a photo of a sleeping wolf dreaming of the three little pigs

The Order of Adjectives in English: Part 2 – The Big Bad Wolf or How Order Changes

 “The Big Bad Wolf or How Order Changes” is an attempt to dive deeper into the topic of what the order of adjectives is in English, which we talked about in the “What Is the Order of Adjectives in a Sentence? An Infographic, Examples, and More…” post. As with any rule, there are exceptions, and that is what the focus is on here.

The Color Legend below is here to help you understand what words are highlighted in what color and for what reason. Hopefully, it will make reading and understanding the content much easier.

If the image below appears to be broken, click on the link at the bottom of it to open it.

Order of adjectives – Color Legend by Meri Zaha

Have a look at the Table of Contents for this post. If you can’t find what you are looking for there, check out the “What Is the Order of Adjectives in a Sentence? An Infographic, Examples, and More…” post.

In the article “What Is the Order of Adjectives in a Sentence? An Infographic, Examples, and More…” we presented an interactive infographic on the order of adjectives based on the one in the Farlex Grammar Book Complete English Grammar Rules.

Here is what that order, in brief, looks like:

  • Adjectives of opinion (nice, good, beautiful, bad)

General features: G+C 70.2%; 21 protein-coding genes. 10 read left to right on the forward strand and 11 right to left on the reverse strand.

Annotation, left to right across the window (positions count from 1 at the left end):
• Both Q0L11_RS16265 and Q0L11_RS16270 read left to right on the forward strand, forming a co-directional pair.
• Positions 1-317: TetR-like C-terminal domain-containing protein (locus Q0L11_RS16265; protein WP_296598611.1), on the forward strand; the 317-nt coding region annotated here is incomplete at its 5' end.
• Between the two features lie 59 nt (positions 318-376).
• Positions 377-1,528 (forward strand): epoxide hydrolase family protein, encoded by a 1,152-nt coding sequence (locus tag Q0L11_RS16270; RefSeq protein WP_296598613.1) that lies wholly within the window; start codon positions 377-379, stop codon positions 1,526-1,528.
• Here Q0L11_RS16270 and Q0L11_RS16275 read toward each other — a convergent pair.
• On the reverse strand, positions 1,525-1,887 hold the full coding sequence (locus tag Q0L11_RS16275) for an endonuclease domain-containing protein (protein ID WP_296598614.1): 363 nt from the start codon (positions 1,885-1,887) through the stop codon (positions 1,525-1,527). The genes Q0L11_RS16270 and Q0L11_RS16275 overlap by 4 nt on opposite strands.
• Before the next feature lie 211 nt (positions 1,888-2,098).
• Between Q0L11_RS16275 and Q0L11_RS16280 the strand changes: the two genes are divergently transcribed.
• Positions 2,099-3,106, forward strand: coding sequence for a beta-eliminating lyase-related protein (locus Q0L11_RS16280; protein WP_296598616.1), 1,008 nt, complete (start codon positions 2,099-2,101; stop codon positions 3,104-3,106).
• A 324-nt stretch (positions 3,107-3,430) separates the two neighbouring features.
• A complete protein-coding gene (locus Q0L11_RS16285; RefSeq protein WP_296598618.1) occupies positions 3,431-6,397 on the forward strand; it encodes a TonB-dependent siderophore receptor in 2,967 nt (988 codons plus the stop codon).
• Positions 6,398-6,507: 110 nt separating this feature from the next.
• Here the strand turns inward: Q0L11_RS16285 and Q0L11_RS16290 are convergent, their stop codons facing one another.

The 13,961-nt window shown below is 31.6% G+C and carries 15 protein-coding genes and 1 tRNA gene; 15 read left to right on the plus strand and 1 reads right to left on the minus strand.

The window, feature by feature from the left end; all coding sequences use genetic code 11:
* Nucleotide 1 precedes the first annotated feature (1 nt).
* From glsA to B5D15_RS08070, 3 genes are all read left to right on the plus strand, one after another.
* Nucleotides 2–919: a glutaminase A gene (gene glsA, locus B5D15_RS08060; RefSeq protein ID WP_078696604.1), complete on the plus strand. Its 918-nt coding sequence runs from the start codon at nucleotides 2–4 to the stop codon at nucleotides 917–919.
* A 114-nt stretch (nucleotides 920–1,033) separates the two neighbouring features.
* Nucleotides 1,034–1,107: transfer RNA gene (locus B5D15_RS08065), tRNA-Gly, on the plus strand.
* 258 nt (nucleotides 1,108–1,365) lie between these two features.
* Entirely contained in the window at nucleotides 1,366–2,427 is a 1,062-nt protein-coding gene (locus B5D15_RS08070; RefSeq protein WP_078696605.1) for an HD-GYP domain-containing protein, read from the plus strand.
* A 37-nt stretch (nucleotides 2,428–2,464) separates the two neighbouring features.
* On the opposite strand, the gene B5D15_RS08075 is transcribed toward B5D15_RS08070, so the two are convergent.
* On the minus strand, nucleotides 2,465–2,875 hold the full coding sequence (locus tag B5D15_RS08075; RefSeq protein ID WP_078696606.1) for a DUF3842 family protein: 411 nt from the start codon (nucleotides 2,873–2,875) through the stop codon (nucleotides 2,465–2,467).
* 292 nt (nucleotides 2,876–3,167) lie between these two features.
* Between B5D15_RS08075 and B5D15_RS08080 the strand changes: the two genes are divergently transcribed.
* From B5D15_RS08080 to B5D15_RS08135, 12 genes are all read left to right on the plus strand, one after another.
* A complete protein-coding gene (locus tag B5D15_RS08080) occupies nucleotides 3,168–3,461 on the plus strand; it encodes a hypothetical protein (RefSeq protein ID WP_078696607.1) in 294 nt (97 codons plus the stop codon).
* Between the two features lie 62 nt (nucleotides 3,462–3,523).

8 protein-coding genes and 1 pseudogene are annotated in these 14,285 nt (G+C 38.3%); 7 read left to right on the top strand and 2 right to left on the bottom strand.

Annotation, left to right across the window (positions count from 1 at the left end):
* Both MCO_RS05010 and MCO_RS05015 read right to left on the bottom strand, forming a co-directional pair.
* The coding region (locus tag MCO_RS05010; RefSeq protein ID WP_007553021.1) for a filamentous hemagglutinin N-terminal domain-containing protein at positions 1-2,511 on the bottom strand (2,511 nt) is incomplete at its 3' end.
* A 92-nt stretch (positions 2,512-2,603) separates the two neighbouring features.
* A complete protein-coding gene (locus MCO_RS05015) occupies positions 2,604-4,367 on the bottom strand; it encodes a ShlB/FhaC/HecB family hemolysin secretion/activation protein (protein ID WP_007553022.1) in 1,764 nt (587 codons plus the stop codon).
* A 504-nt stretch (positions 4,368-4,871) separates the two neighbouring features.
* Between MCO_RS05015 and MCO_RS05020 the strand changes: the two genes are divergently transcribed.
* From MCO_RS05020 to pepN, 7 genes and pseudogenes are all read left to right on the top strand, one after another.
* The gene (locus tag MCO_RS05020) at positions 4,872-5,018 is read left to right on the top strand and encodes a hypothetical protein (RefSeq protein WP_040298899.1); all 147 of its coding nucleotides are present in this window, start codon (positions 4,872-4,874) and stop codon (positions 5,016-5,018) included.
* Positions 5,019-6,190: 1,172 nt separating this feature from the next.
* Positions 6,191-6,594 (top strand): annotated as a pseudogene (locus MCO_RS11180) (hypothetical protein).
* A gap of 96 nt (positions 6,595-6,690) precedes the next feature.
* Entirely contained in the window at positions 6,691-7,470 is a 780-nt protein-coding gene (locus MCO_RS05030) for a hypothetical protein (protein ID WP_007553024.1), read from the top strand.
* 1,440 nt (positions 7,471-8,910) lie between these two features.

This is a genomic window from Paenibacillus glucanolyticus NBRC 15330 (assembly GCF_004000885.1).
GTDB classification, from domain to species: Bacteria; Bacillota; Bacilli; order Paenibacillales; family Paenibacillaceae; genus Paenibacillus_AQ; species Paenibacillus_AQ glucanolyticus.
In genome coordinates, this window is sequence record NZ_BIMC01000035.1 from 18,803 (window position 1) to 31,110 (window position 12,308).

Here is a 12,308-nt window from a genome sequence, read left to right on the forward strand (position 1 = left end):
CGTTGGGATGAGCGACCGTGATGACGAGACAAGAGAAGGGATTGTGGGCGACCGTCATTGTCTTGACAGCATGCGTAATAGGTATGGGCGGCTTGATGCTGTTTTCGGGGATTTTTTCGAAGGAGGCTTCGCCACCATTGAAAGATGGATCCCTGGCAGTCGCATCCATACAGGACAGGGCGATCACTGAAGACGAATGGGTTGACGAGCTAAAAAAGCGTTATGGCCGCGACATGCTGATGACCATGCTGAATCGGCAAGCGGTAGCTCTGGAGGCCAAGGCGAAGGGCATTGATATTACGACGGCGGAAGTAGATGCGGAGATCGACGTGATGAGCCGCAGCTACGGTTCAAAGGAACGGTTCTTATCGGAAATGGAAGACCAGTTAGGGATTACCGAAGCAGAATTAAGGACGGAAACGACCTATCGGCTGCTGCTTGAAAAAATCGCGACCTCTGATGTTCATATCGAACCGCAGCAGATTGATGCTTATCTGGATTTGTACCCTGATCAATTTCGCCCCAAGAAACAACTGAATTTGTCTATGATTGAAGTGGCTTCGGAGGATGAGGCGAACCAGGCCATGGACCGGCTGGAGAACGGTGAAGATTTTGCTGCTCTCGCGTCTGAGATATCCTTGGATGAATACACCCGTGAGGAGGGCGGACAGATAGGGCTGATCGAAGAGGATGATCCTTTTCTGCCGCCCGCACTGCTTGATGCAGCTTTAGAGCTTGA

• Size & measurement adjectives (tall, large, small, big)
  • Shape adjectives (round, square, oval)
  • Adjectives of condition (dirty, clean, happy, sad)
  • Age adjectives (young, old, new, antique)
  • Color adjectives (orange, reddish, transparent)
  • Adjectives of pattern (polka-dot, checked, striped)
  • Adjectives of origin (Spanish, Chinese, German)
  • Adjectives of material (wooden, plastic, metallic)
  • Adjectives of purpose (shopping bag, rolling pin, kitchen table, passenger seat)

Also, we mentioned that adjectives can be placed either:

  • before the word they modify
  • after it, following the linking verb to be1
  • after a sense verb2 that acts as a linking verb.

This is an interesting story.
This story 
is1 interesting.
This story sounds2 interesting.

It was also mentioned that even though most adjectives, as the examples above demonstrate, can be found before or after the word they modify (attributive or predicative positions), some adjectives can only have a fixed position.